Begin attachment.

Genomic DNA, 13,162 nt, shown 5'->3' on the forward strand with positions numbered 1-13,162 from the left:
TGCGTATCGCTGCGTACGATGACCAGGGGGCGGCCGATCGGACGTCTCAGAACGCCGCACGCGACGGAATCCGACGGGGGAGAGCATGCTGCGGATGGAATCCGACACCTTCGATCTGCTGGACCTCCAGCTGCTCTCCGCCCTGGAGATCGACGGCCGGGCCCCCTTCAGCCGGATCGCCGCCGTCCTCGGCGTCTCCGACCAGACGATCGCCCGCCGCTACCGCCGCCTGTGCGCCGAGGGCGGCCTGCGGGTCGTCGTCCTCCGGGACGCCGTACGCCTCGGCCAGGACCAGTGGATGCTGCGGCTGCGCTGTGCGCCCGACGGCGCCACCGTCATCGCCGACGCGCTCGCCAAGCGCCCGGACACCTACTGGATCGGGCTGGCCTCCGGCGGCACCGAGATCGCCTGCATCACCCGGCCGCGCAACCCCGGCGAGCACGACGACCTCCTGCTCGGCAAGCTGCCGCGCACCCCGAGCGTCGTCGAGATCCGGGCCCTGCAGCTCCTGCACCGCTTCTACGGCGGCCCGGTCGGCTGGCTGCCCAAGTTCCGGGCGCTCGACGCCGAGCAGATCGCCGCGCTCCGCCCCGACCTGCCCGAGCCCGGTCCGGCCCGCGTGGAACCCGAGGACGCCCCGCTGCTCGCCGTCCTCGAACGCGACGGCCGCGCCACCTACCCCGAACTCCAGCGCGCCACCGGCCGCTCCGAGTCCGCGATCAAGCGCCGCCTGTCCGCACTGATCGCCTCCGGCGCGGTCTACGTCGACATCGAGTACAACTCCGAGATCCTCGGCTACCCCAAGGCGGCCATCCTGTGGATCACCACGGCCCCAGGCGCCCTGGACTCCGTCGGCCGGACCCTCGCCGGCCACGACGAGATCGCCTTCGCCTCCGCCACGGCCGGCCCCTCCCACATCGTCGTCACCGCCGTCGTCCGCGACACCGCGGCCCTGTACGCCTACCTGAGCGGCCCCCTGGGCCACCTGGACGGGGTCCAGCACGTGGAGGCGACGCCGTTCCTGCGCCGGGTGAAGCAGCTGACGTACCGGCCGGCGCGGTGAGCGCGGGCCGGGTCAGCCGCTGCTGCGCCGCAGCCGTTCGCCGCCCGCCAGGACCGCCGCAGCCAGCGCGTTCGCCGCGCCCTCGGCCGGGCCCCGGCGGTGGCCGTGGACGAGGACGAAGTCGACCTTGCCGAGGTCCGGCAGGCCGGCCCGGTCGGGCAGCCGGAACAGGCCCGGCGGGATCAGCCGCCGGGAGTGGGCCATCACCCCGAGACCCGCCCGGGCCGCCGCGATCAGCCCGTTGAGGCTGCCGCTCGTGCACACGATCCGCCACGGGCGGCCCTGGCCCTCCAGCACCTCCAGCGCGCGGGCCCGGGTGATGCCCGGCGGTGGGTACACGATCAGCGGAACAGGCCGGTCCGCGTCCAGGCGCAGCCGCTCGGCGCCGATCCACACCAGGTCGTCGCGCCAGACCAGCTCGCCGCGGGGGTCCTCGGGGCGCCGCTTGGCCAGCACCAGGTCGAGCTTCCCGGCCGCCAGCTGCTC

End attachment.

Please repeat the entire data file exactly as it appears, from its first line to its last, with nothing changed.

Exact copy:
Genomic DNA, 13,162 nt, shown 5'->3' on the forward strand with positions numbered 1-13,162 from the left:
TGCGTATCGCTGCGTACGATGACCAGGGGGCGGCCGATCGGACGTCTCAGAACGCCGCACGCGACGGAATCCGACGGGGGAGAGCATGCTGCGGATGGAATCCGACACCTTCGATCTGCTGGACCTCCAGCTGCTCTCCGCCCTGGAGATCGACGGCCGGGCCCCCTTCAGCCGGATCGCCGCCGTCCTCGGCGTCTCCGACCAGACGATCGCCCGCCGCTACCGCCGCCTGTGCGCCGAGGGCGGCCTGCGGGTCGTCGTCCTCCGGGACGCCGTACGCCTCGGCCAGGACCAGTGGATGCTGCGGCTGCGCTGTGCGCCCGACGGCGCCACCGTCATCGCCGACGCGCTCGCCAAGCGCCCGGACACCTACTGGATCGGGCTGGCCTCCGGCGGCACCGAGATCGCCTGCATCACCCGGCCGCGCAACCCCGGCGAGCACGACGACCTCCTGCTCGGCAAGCTGCCGCGCACCCCGAGCGTCGTCGAGATCCGGGCCCTGCAGCTCCTGCACCGCTTCTACGGCGGCCCGGTCGGCTGGCTGCCCAAGTTCCGGGCGCTCGACGCCGAGCAGATCGCCGCGCTCCGCCCCGACCTGCCCGAGCCCGGTCCGGCCCGCGTGGAACCCGAGGACGCCCCGCTGCTCGCCGTCCTCGAACGCGACGGCCGCGCCACCTACCCCGAACTCCAGCGCGCCACCGGCCGCTCCGAGTCCGCGATCAAGCGCCGCCTGTCCGCACTGATCGCCTCCGGCGCGGTCTACGTCGACATCGAGTACAACTCCGAGATCCTCGGCTACCCCAAGGCGGCCATCCTGTGGATCACCACGGCCCCAGGCGCCCTGGACTCCGTCGGCCGGACCCTCGCCGGCCACGACGAGATCGCCTTCGCCTCCGCCACGGCCGGCCCCTCCCACATCGTCGTCACCGCCGTCGTCCGCGACACCGCGGCCCTGTACGCCTACCTGAGCGGCCCCCTGGGCCACCTGGACGGGGTCCAGCACGTGGAGGCGACGCCGTTCCTGCGCCGGGTGAAGCAGCTGACGTACCGGCCGGCGCGGTGAGCGCGGGCCGGGTCAGCCGCTGCTGCGCCGCAGCCGTTCGCCGCCCGCCAGGACCGCCGCAGCCAGCGCGTTCGCCGCGCCCTCGGCCGGGCCCCGGCGGTGGCCGTGGACGAGGACGAAGTCGACCTTGCCGAGGTCCGGCAGGCCGGCCCGGTCGGGCAGCCGGAACAGGCCCGGCGGGATCAGCCGCCGGGAGTGGGCCATCACCCCGAGACCCGCCCGGGCCGCCGCGATCAGCCCGTTGAGGCTGCCGCTCGTGCACACGATCCGCCACGGGCGGCCCTGGCCCTCCAGCACCTCCAGCGCGCGGGCCCGGGTGATGCCCGGCGGTGGGTACACGATCAGCGGAACAGGCCGGTCCGCGTCCAGGCGCAGCCGCTCGGCGCCGATCCACACCAGGTCGTCGCGCCAGACCAGCTCGCCGCGGGGGTCCTCGGGGCGCCGCTTGGCCAGCACCAGGTCGAGCTTCCCGGCCGCCAGCTGCTC